President Obama didn’t discuss the nation’s massive, swelling debt in his State of the Union address. Mitch Daniels did, and good for him: the flood of red ink really is the Niagara. Our accelerating drift toard the cliff, moreover, entails not only fiscal and economic but also institutional and constitutional consequences of grave import. State and local debts are a comparatively small tributary to the great stream, but they illustrate the point. State and local debts are composed of about upwards of $4 trillion in unfunded pension obligations; upwards of a half-trillion in other pension benefit obligations (mostly for health benefits), also unfunded; and about $2.9 trillion in municipal (state and local bonds). These debts will not be paid (at least not in real dollars), because they cannot be paid. The question is how and to whom our federal system is going to administer the haircut—and what changes it is likely to undergo in the process. Today’s post deals with the background causes and conditions of state debt; tomorrow’s, with federal bailouts; Monday’s, with fiscal federalism’s future. (It’s not the EU. It’s Argentina.) Read more
Common Core Nation
In this discussion I talk with Professor Sandra Stotsky who has emerged as one of the leading critics of the Common Core State Standards Initiative. Stotsky has testified before numerous state legislatures and has written reports and op-eds documenting its deficiencies. Common Core aims to be a national solution to the problems of performance that have dogged education in America. As such, its scope is comprehensive in its attempt to impose education standards, testing requirements, teacher and student evaluations, among other items, on all 50 states. Currently, 45 states have accepted the standards and are implementing curricula around them. But do the standards actually raise the knowledge bar? Stotsky, who was for a time a member of the validation committee, argues the opposite. Educations standards are lowered by the Common Core in an attempt to get to the next-best result. Its own writers seem to agree.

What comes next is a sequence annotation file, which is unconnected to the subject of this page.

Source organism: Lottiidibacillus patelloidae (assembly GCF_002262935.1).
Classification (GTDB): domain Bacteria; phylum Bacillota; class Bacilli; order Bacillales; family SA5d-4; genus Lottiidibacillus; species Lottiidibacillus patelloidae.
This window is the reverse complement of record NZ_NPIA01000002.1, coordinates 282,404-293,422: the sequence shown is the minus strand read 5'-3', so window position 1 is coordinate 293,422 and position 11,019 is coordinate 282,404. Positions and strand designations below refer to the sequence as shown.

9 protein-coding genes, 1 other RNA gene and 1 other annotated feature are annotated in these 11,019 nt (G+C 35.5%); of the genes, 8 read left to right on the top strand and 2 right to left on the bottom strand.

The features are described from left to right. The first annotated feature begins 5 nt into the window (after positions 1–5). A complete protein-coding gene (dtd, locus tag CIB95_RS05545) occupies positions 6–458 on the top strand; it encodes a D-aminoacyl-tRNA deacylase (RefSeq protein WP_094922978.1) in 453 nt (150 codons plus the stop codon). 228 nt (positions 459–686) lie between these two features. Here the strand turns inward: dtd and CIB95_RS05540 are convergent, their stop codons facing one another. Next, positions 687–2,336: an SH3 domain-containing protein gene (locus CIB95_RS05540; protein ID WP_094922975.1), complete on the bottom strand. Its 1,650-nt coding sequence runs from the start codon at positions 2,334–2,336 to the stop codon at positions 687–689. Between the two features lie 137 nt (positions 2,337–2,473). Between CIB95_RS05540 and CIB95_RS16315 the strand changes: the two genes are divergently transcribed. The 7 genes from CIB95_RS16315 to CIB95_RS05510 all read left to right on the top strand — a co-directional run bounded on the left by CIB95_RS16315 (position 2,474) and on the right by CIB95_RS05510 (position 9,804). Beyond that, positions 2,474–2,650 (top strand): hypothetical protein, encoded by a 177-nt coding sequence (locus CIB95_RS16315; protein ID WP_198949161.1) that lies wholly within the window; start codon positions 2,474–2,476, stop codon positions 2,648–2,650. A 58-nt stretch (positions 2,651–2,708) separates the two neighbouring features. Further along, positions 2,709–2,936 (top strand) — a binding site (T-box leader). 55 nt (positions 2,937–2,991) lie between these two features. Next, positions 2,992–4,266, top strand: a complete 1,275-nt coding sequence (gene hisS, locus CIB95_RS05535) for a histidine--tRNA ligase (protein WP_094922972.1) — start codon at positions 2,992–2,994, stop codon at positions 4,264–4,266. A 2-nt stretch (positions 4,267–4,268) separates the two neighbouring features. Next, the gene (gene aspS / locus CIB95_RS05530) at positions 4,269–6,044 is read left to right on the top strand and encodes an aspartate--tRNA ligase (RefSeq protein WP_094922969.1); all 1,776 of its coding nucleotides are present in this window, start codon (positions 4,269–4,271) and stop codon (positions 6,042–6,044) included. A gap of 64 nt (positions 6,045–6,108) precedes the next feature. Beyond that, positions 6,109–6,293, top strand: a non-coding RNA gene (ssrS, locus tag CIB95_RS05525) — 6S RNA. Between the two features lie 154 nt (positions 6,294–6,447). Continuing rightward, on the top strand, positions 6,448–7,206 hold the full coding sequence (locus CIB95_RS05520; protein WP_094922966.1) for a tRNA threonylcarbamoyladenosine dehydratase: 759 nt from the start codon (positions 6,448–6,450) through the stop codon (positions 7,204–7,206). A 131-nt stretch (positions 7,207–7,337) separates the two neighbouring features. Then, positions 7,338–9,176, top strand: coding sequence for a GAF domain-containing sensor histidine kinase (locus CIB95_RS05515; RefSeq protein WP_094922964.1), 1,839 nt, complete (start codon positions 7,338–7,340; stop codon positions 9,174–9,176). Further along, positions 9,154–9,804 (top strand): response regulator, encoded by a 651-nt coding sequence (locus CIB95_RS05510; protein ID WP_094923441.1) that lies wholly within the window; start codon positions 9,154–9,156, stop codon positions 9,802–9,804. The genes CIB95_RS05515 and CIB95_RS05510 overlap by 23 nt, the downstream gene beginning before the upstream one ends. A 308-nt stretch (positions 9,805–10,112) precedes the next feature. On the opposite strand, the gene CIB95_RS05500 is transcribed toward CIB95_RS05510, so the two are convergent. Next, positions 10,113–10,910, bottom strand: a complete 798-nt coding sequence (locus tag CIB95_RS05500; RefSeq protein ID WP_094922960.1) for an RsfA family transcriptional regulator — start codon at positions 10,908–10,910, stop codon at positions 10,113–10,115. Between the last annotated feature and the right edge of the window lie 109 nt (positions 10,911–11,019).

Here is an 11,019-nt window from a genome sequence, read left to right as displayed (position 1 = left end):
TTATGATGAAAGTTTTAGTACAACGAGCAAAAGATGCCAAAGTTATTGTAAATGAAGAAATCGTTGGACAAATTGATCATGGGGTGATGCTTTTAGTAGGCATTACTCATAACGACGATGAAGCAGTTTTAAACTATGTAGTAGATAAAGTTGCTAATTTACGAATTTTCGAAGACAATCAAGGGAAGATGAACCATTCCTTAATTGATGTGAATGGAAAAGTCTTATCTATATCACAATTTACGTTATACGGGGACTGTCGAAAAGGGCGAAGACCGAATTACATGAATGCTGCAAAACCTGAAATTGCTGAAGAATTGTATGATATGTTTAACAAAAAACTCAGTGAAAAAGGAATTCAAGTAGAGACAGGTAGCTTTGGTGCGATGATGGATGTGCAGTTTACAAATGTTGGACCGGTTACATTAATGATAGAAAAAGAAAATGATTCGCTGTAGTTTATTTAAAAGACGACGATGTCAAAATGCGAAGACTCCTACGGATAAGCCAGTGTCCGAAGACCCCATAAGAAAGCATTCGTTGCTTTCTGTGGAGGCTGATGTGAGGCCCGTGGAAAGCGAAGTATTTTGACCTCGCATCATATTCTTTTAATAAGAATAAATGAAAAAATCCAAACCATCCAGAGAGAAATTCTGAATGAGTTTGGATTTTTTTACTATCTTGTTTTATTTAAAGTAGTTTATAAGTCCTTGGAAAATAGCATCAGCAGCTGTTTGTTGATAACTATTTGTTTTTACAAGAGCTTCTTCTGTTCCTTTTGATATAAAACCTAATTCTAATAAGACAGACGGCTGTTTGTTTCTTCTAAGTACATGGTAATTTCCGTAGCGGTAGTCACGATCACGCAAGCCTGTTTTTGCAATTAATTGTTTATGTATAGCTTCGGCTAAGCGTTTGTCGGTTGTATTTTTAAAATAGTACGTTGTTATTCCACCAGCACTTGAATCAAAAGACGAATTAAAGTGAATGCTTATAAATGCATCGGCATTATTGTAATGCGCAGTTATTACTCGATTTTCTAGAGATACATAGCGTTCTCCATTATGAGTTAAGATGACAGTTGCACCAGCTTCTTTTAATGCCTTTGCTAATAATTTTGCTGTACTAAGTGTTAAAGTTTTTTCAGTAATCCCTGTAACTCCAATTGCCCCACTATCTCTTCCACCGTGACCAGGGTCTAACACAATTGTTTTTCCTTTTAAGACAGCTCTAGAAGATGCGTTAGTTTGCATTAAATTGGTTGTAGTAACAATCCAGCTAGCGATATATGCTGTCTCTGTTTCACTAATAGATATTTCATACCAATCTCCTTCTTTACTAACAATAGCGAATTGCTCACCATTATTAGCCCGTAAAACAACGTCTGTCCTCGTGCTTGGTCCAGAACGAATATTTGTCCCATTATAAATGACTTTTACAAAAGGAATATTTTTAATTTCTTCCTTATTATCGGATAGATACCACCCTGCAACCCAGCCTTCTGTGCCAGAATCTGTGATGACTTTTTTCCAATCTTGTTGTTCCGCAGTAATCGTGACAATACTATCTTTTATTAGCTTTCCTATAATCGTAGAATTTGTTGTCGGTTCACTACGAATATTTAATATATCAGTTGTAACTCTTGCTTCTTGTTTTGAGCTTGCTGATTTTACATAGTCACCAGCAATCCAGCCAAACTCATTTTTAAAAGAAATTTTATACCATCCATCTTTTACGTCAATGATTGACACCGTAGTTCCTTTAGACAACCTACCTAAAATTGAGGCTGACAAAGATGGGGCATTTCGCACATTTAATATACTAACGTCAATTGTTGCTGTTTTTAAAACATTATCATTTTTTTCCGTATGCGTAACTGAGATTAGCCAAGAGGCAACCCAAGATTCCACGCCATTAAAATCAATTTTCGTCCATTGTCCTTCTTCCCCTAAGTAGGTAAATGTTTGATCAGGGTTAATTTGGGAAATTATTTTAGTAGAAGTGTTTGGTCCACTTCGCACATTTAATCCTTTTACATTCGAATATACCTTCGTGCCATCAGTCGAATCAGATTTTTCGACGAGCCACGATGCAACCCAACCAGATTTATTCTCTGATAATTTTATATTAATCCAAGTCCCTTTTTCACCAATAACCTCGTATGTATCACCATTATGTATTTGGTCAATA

This process, as noted by Stotsky, has never been driven by the states. Rather, it is the outcome of philanthro-policy making, notably the Gates Foundation and the National Governors Association, and a heaping dose of cartel federalism courtesy of being tied to the Obama administration’s Race to the Top legislation. As Stotsky and I discuss, slighted by the process have been parents, teachers, and local school boards who have somewhat helplessly watched their State Boards of Education adopt the standards, in many cases before they were even finalized, in order to receive largesse. States accepting the Common Core standards and testing apparatus received money and a waiver from No Child Left Behind requirements—the last successful attempt at national education policy.
In almost 4 years, the Common Core standards have swept the country and only now is a real push-back beginning to occur.